Once you are ready to start competing, you can find details of
Heelwork to Music Competitions by emailing the Kennel Club to
request a list of Competition dates from email@example.com.
Be sure to plan your competition entries well ahead, as entries
normally close weeks or months before the competition date.
What the judges are looking for
To give you an idea of what you should include in your Heelwork
to Music or Freestyle routines, judges mark all Heelwork to Music
performances using the following criteria (revised June
a. Programme Content - 10 marks
- The programme content conforms to the definitions for Heelwork
to Music or Freestyle and should be varied, with no excessive
repetition of movement, and content being appropriate to the
- Movement should be appropriate to the structure and
conformation of the dog.
- The movements of the dog should have a greater impact than
those of the handler.
- Degree of difficulty of movements should be taken into
b. Accuracy and Execution of Movement - 10 marks
- Movements including heelwork are accurately and smoothly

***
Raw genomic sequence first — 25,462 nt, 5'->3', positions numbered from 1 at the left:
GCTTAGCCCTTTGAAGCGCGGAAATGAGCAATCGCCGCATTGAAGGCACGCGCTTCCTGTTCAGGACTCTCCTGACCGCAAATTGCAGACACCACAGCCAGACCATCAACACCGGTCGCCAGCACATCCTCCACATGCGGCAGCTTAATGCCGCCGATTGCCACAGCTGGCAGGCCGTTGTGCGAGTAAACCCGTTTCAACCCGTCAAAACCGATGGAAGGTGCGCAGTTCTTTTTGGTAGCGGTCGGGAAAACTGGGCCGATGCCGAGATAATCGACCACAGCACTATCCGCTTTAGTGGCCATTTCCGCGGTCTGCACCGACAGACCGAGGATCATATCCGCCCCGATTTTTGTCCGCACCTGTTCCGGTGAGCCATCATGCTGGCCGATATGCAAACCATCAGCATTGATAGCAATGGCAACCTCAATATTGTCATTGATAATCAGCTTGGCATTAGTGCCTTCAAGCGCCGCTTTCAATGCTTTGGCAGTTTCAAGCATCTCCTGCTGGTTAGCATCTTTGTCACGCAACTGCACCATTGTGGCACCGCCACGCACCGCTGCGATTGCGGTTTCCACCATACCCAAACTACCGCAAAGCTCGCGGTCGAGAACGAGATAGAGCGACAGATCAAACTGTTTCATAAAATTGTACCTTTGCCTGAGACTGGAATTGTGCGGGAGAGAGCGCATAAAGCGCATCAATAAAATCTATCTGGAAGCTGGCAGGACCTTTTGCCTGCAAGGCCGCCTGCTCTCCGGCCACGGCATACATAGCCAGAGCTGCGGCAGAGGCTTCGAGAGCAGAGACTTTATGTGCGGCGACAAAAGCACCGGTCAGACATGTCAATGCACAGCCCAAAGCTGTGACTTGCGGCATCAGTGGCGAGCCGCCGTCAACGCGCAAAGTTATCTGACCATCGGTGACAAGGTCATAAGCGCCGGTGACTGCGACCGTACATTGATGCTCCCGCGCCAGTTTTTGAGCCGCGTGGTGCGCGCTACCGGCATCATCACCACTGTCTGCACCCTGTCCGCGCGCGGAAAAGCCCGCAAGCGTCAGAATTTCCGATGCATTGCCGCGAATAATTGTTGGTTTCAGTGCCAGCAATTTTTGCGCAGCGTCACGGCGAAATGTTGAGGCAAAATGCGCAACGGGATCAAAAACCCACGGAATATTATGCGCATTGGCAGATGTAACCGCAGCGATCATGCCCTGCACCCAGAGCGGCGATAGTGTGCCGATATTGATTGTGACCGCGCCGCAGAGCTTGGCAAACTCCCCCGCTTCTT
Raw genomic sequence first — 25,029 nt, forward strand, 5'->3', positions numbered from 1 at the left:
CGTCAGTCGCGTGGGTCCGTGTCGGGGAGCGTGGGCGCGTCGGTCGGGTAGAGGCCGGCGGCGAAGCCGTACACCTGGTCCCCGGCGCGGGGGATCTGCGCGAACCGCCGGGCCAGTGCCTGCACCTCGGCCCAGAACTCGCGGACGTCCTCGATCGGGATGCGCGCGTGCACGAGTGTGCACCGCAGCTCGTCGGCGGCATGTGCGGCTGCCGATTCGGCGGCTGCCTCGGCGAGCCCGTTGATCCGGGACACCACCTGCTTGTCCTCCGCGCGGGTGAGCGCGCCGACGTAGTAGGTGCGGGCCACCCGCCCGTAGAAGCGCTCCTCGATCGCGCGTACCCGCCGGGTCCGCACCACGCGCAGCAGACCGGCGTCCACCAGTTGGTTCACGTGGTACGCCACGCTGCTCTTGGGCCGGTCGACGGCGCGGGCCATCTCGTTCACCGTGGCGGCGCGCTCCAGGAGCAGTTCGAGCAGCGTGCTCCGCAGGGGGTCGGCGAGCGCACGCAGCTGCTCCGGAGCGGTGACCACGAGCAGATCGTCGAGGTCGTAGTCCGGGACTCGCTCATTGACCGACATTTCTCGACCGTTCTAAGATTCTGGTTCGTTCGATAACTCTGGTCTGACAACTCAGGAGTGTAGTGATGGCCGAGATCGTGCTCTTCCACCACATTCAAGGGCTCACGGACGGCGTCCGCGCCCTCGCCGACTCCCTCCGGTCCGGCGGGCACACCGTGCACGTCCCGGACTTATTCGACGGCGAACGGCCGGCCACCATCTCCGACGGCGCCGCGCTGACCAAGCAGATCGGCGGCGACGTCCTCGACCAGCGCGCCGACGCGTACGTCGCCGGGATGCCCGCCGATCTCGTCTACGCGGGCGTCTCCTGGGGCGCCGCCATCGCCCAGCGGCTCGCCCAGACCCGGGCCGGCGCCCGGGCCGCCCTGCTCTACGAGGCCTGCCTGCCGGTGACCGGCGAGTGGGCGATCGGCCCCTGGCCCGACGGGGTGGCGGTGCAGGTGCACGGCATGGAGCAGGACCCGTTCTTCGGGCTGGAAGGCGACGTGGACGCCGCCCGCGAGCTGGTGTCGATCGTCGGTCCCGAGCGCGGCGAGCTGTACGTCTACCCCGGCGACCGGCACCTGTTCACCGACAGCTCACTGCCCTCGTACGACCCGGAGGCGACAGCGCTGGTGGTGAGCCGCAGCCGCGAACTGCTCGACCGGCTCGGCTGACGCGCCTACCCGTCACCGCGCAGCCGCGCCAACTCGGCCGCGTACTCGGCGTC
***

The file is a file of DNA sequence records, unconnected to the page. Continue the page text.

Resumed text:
- The dog should work in a natural and willing manner.
- The dog should respond promptly and appropriately to the cues
given (including use of props).
- Bearing and deportment of the handler is appropriate and should
be appropriate to the routine; dog and handler should work as a
c. Musical Interpretation - 10 marks
- Interpretation of the rhythm, phrasing and timing should be
apparent; the choice of music should suit the team.
- Choreography should be apparent, flowing and not a series of
disjointed moves. The routine should include balance, structure and
making best use of available space.
- Primary emphasis of musical interpretation should be on the
dog's movements although the handler should/may be expressive.
- Handlers' dress and any props used should be suitable and
applicable to the interpretation of the routine.
The definitions of Heelwork to Music and Freestyle used by
judges are as follows:
a. Heelwork to Music. The principal element of the Heelwork to
Music category will be the dog working off lead in the heel work
position, on the left or right hand side of the handler, facing
forward or backward, across the front or back of the handler,
moving in any direction, at any pace. The dog's shoulder should be
approximately level with, and reasonably close to the handler's
leg. All other positions are defined as Freestyle. A minimum of two
thirds of the routine should consist of heel work.
b. Freestyle. A Freestyle routine will be the dog working off lead
and contain movements in any position. Heel work as described above
is acceptable although such movements must not exceed one third of
Find more tips and advice on competing successfully on our
Competing in Heelwork to Music and Freestyle page.